Oh, Tom, how I love your food and desserts! And, what a month it was. November was the perfect month to explore The Dahlia Bakery Cookbook with all the pies, tarts, and brunch-type foods. So, let’s get right to it, shall we?
Tom’s Tasty Tomato Soup with Brown Butter Croutons (p.342) I’ve think I’ve finally found my go-to tomato soup recipe! The soup was simple, quick, made with things you should have in your cupboard at all times (canned or preserved tomatoes, onions, garlic, and assorted spices). Despite using canned tomatoes, the soup tasted really fresh. I used a bit less cream than it called for and it was fantastic. Go ahead and use the called for amount, if you prefer, but I tend to like my tomato soup on the blended-put-not-creamy side.
Grilled Cheese with Bacon and Avocado (p. 344) Grilled cheese AND bacon AND avocado! Sounds too good to be true, right? Well, I’ll just put it out there. It was just too effing much. I might differ from other grilled cheese lovers here, but enough already! Enough with the bigger-is-better philosophy. Just enough. More isn’t necessarily better. A lot of times, it is simply just too much. A grilled cheese sandwich with ~2 oz of cheese, 2 pieces of bacon, and ¼ of an avocado + a “generous spread” of butter on each slice is just too much. Too much heavy greasiness and fat. Not in an avoiding-dietary-fat sort of way. No, I don’t go down that road. People need some amount of dietary fat. This is more in a “holy shit, that is a lot of greasiness-per-bite and I’m going to vomit if I eat it” sort of way. It seems it is just how it is anymore though. When I go out to eat and see a grilled cheese on the menu it reads like a competition to see how many types of cheese and other items one can add to the sandwich. And, you know, I am not opposed to big ol’ messy sandwiches. I love them. But if the ingredients all you leave you with one big greasy mouth feel it is too much. Fine, keep the greasier elements. But add in some arugula. Or pickled vegetables of nearly any kind. Something. Just cut the grease with something. Please.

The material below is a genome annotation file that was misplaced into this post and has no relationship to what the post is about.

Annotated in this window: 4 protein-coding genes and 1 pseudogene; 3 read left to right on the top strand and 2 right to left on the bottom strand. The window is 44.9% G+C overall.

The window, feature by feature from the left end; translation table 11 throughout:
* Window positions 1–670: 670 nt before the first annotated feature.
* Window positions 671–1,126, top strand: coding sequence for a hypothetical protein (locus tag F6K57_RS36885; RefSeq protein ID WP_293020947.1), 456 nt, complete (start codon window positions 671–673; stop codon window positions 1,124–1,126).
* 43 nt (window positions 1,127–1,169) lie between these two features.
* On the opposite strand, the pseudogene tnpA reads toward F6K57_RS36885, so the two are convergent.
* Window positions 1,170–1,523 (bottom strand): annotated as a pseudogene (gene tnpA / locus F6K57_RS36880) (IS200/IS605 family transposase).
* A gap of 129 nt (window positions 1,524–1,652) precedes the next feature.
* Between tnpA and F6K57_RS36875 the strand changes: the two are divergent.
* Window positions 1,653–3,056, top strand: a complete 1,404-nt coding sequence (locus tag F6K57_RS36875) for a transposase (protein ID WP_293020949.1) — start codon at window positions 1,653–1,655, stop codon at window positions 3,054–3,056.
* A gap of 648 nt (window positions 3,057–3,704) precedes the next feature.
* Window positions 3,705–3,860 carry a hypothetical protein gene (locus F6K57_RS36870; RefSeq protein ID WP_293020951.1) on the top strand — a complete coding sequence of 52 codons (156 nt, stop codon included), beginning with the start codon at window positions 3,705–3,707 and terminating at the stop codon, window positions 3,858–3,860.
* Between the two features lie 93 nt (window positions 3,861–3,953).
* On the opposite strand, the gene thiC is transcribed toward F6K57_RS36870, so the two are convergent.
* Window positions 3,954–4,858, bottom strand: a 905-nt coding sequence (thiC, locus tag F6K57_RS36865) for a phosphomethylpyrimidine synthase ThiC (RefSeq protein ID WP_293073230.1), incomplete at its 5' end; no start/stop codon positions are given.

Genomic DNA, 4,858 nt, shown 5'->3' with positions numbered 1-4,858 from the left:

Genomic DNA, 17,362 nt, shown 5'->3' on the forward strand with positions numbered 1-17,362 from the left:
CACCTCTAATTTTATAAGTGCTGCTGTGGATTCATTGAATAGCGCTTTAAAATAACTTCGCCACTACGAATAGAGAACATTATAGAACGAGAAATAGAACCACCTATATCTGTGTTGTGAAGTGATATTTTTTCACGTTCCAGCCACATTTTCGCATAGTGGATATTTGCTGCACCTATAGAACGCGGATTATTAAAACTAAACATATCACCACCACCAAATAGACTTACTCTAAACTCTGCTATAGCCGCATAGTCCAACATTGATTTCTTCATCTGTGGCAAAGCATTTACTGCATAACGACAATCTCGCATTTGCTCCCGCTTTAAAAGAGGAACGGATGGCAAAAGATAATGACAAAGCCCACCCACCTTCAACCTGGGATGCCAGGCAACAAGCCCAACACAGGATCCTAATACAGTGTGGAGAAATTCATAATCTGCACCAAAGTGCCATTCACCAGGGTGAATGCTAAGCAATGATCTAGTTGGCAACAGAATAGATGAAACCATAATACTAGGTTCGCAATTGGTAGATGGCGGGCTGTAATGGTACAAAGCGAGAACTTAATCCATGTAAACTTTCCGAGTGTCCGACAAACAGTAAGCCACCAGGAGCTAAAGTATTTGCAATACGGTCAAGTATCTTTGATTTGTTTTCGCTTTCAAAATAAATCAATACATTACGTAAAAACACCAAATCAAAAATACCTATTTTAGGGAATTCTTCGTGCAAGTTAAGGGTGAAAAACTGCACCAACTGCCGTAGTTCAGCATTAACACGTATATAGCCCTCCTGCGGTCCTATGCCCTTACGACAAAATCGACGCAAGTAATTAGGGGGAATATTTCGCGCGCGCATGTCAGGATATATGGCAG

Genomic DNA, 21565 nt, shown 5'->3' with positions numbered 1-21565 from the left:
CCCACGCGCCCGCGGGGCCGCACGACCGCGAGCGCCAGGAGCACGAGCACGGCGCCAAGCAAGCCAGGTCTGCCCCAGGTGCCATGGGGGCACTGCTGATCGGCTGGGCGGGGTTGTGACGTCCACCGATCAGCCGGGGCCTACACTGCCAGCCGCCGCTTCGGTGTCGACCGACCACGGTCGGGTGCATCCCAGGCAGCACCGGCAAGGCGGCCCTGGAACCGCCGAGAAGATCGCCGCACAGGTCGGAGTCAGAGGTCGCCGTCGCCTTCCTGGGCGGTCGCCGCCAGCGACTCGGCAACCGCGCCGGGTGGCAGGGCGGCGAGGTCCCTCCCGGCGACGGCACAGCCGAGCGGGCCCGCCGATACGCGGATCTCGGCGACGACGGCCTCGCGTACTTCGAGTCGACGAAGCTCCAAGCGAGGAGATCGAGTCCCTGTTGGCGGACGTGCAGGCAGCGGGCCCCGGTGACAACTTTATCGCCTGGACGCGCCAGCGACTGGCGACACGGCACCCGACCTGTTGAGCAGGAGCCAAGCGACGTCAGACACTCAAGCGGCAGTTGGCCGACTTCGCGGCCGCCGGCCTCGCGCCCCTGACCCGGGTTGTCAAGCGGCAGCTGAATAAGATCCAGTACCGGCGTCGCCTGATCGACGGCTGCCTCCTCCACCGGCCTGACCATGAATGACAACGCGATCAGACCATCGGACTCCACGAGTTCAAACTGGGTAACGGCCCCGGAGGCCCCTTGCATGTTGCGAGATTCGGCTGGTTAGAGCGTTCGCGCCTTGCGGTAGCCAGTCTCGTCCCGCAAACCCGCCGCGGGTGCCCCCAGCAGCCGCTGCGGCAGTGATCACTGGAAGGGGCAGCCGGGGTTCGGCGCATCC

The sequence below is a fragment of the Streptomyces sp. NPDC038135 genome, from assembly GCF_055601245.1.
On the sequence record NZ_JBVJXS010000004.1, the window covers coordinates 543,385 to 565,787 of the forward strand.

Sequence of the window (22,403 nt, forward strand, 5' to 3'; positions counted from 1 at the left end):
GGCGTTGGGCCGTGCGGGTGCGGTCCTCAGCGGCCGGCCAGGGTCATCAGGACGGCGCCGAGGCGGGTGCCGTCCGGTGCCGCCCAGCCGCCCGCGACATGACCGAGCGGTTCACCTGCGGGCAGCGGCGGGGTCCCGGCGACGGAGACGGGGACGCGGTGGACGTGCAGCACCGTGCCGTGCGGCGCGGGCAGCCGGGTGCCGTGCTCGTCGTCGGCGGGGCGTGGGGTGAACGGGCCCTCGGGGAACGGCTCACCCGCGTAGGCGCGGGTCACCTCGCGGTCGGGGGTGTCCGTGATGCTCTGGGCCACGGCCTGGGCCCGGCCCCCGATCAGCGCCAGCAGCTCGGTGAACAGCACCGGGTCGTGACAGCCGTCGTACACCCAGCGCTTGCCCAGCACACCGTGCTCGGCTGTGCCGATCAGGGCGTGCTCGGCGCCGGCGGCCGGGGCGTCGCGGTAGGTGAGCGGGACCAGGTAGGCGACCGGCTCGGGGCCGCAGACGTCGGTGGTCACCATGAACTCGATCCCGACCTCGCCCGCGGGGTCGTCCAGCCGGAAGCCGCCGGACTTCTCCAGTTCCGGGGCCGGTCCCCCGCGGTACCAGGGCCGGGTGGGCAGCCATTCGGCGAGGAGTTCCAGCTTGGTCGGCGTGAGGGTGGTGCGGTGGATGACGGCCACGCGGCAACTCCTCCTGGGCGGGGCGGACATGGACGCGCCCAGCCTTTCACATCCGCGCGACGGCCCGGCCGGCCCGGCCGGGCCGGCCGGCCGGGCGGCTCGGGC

Parsley Chive Scones (p.86) I really like a savory scone and these were pretty good. We had them with the tomato soup, which was sort of ok. The recipe called for a teaspoon of lemon zest. In general I am a fan of lemon in zest in just about anything, but I found I liked the scones best on their own. Warm and savory, but with lemon, they were good. But paired with soup or eggs the combination was a bit off for me.
Sour Cream Coffee Cake with Cinnamon Streusel (p.106) Oooh, now this was great! What is not to love about butter, sugar, sour cream, and eggs?! I used a mix of frozen blackberries and blueberries from summer. Have company over or be ready to bring some to friends because it makes a full, thick 9 x 13 pan! I’ll halve it next time since there are just 3 of us in our home.
Dahlia Bakery Granola (p.110) The awesome thing about granola is that you can customize it to your hearts content. Don’t like pecans? Leave them out. Have cranberries instead of apricots? Substitute. Keep the basics in very rough proportions and tinker away. I already have a granola recipe that I adore, but I’m always on the lookout for new additions or things I haven’t tried. In my Cook the Books endeavors I am doing as little substitution as possible to get a true sense of the recipes as written, so I followed this completely except substituting pistachios for hazelnuts (don’t really like them). This recipe was good. Really good. I didn’t like the addition of sesame seeds so when I make it again, I’ll leave those out. But the proportions of wet-to-dry and add-ins to base all seemed spot on and, on the whole, I love it!
Old-Fashioned Molasses Cookies with Fresh Ginger (p.135) These were a major hit. Both the Babylady and I love molasses and/or ginger cookies. I put in more fresh ginger than called for because I always wish the cookies I buy in coffee shops managed to keep the great molasses-i-ness but had more ginger. I’m glad I did and they were an absolutely perfect soft molasses/ginger cookie. Oh, and he called for flattening them before cookie which I haven’t done with ginger cookies before. I think I squished them a bit *too* much because they were pretty thin. It didn’t matter though and they were still perfect. They are long gone and I am sad.